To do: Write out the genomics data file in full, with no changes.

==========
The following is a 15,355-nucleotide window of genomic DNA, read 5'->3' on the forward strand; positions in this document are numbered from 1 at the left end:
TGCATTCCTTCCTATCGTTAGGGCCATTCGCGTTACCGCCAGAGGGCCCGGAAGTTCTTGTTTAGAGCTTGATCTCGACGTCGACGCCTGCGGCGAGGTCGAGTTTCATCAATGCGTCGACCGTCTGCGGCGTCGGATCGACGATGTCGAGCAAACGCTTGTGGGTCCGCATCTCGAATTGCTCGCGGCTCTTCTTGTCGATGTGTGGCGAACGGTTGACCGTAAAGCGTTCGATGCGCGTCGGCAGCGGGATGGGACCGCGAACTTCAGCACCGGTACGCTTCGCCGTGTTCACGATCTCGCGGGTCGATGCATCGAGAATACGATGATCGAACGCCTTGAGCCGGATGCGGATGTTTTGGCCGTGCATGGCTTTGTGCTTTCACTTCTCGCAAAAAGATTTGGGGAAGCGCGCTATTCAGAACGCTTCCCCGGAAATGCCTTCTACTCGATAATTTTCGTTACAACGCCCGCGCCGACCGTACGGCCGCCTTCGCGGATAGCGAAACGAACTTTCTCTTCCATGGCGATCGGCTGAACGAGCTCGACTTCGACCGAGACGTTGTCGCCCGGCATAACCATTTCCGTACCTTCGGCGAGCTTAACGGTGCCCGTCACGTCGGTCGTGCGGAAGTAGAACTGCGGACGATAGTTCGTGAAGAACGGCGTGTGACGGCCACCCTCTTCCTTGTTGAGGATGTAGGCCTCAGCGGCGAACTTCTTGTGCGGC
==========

The following is a 15,355-nucleotide window of genomic DNA, read 5'->3' on the forward strand; positions in this document are numbered from 1 at the left end:
TGCATTCCTTCCTATCGTTAGGGCCATTCGCGTTACCGCCAGAGGGCCCGGAAGTTCTTGTTTAGAGCTTGATCTCGACGTCGACGCCTGCGGCGAGGTCGAGTTTCATCAATGCGTCGACCGTCTGCGGCGTCGGATCGACGATGTCGAGCAAACGCTTGTGGGTCCGCATCTCGAATTGCTCGCGGCTCTTCTTGTCGATGTGTGGCGAACGGTTGACCGTAAAGCGTTCGATGCGCGTCGGCAGCGGGATGGGACCGCGAACTTCAGCACCGGTACGCTTCGCCGTGTTCACGATCTCGCGGGTCGATGCATCGAGAATACGATGATCGAACGCCTTGAGCCGGATGCGGATGTTTTGGCCGTGCATGGCTTTGTGCTTTCACTTCTCGCAAAAAGATTTGGGGAAGCGCGCTATTCAGAACGCTTCCCCGGAAATGCCTTCTACTCGATAATTTTCGTTACAACGCCCGCGCCGACCGTACGGCCGCCTTCGCGGATAGCGAAACGAACTTTCTCTTCCATGGCGATCGGCTGAACGAGCTCGACTTCGACCGAGACGTTGTCGCCCGGCATAACCATTTCCGTACCTTCGGCGAGCTTAACGGTGCCCGTCACGTCGGTCGTGCGGAAGTAGAACTGCGGACGATAGTTCGTGAAGAACGGCGTGTGACGGCCACCCTCTTCCTTGTTGAGGATGTAGGCCTCAGCGGCGAACTTCTTGTGCGGC